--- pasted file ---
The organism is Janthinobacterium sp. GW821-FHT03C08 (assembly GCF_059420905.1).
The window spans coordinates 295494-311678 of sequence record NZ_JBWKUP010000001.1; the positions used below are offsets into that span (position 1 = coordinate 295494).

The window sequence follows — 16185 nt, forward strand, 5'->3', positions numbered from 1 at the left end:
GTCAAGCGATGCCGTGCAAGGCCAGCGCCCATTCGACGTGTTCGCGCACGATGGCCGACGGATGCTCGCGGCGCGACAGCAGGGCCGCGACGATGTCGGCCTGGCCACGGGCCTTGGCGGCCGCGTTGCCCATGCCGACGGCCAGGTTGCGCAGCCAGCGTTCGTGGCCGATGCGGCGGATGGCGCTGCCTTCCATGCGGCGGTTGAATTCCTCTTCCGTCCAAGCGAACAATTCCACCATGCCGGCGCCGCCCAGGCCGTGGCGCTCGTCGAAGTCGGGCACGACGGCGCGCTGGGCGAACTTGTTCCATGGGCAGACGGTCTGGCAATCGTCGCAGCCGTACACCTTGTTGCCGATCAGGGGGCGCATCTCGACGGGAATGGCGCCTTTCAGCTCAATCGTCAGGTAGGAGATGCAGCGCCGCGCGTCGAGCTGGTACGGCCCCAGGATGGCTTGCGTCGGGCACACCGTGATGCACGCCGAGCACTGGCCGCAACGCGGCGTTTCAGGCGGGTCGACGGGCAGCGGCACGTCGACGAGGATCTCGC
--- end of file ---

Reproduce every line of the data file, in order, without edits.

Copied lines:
The organism is Janthinobacterium sp. GW821-FHT03C08 (assembly GCF_059420905.1).
The window spans coordinates 295494-311678 of sequence record NZ_JBWKUP010000001.1; the positions used below are offsets into that span (position 1 = coordinate 295494).

The window sequence follows — 16185 nt, forward strand, 5'->3', positions numbered from 1 at the left end:
GTCAAGCGATGCCGTGCAAGGCCAGCGCCCATTCGACGTGTTCGCGCACGATGGCCGACGGATGCTCGCGGCGCGACAGCAGGGCCGCGACGATGTCGGCCTGGCCACGGGCCTTGGCGGCCGCGTTGCCCATGCCGACGGCCAGGTTGCGCAGCCAGCGTTCGTGGCCGATGCGGCGGATGGCGCTGCCTTCCATGCGGCGGTTGAATTCCTCTTCCGTCCAAGCGAACAATTCCACCATGCCGGCGCCGCCCAGGCCGTGGCGCTCGTCGAAGTCGGGCACGACGGCGCGCTGGGCGAACTTGTTCCATGGGCAGACGGTCTGGCAATCGTCGCAGCCGTACACCTTGTTGCCGATCAGGGGGCGCATCTCGACGGGAATGGCGCCTTTCAGCTCAATCGTCAGGTAGGAGATGCAGCGCCGCGCGTCGAGCTGGTACGGCCCCAGGATGGCTTGCGTCGGGCACACCGTGATGCACGCCGAGCACTGGCCGCAACGCGGCGTTTCAGGCGGGTCGACGGGCAGCGGCACGTCGACGAGGATCTCGC